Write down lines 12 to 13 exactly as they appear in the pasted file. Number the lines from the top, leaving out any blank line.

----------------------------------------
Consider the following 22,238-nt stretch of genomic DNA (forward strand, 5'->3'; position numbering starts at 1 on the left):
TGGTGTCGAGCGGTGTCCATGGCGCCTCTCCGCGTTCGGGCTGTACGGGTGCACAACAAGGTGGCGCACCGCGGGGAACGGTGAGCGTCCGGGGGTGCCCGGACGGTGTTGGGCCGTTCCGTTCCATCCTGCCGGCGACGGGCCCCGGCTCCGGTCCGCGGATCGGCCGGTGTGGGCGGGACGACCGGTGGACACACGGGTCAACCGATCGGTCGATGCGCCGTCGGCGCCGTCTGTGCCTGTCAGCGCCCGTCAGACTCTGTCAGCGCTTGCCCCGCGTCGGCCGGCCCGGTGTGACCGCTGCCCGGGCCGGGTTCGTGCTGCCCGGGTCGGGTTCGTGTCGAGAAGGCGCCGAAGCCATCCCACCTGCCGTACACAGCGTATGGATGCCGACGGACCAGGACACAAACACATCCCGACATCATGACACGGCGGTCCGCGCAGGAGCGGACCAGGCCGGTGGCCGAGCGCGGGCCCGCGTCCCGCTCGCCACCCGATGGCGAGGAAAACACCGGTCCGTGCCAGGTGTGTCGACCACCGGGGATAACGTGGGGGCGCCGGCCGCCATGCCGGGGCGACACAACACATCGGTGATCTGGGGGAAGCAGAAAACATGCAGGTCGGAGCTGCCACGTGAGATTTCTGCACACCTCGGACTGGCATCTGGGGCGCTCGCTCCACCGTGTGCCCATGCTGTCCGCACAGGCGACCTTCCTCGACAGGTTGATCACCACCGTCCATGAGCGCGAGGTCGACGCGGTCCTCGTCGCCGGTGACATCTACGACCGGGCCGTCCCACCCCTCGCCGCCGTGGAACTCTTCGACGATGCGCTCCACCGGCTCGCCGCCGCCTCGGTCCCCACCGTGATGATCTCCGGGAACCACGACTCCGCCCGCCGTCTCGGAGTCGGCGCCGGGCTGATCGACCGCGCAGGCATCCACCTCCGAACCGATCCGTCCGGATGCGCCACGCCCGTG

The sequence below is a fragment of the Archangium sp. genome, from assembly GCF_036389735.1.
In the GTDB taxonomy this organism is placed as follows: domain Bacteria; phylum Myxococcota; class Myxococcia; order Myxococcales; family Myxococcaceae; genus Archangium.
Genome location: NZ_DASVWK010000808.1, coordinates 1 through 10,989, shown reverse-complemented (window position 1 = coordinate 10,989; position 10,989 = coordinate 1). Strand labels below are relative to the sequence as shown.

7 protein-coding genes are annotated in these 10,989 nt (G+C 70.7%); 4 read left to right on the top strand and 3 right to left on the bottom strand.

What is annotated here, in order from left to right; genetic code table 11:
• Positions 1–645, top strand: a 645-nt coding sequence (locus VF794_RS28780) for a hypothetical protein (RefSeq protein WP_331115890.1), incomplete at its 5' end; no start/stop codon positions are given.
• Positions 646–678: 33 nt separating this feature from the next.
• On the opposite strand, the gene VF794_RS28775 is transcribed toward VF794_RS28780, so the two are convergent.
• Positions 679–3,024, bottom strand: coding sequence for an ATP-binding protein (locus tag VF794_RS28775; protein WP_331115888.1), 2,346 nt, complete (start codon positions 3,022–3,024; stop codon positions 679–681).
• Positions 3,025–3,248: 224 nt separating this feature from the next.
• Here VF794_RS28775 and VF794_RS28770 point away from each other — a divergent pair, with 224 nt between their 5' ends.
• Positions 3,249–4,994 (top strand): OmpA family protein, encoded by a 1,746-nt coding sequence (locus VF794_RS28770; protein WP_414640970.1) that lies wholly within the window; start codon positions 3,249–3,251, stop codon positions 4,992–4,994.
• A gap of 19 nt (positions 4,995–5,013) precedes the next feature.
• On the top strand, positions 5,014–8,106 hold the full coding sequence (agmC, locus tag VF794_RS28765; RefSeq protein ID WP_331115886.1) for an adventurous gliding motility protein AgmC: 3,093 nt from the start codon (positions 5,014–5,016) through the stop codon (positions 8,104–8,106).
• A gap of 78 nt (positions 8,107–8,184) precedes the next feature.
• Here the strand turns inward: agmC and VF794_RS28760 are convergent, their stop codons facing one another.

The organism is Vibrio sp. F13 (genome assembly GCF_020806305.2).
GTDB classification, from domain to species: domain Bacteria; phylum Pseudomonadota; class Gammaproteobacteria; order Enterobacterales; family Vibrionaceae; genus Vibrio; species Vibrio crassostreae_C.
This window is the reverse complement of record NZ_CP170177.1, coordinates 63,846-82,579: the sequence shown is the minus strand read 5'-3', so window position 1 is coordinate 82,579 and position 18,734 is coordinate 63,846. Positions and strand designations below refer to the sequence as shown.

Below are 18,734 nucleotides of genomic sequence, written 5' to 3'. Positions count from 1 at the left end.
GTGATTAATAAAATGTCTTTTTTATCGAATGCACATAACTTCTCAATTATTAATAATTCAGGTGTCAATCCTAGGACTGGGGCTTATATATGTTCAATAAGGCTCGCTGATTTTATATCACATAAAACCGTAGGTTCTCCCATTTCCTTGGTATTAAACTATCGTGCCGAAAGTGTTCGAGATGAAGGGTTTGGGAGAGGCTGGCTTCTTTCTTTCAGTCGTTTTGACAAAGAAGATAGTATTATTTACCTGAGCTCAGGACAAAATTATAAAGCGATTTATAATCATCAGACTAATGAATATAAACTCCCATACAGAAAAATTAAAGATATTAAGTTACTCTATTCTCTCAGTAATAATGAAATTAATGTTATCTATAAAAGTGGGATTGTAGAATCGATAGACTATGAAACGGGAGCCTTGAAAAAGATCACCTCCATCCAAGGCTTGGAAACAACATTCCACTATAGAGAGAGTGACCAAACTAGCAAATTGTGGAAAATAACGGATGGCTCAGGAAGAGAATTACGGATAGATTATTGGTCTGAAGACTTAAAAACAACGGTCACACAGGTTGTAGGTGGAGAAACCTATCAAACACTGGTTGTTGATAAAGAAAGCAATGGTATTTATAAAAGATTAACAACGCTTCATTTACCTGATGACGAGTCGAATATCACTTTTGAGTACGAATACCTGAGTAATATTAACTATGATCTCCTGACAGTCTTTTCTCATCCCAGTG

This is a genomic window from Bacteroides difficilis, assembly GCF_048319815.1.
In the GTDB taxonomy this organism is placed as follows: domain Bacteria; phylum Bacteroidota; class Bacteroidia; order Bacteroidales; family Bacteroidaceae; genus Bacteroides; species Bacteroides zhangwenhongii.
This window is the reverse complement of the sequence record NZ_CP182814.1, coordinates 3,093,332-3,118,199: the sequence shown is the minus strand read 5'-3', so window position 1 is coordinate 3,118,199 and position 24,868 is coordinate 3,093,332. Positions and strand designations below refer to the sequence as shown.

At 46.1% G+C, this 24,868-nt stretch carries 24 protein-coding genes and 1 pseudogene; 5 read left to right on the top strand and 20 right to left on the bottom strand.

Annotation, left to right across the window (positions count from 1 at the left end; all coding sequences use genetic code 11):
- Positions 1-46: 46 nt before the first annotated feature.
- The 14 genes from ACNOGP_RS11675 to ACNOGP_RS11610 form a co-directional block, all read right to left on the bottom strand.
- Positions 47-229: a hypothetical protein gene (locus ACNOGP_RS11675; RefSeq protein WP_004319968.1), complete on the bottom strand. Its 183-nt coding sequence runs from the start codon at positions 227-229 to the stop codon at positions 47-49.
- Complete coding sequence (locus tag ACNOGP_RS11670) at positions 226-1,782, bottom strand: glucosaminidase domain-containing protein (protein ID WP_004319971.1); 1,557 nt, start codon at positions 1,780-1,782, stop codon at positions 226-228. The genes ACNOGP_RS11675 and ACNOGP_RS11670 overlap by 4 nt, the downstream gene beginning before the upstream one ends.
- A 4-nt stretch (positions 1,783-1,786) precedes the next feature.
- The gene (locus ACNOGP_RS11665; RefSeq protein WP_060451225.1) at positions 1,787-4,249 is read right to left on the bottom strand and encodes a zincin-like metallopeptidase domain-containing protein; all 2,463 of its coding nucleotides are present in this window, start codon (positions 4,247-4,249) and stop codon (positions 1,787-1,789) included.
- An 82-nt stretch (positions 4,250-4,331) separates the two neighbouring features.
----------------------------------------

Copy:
• Positions 3,025–3,248: 224 nt separating this feature from the next.
• Here VF794_RS28775 and VF794_RS28770 point away from each other — a divergent pair, with 224 nt between their 5' ends.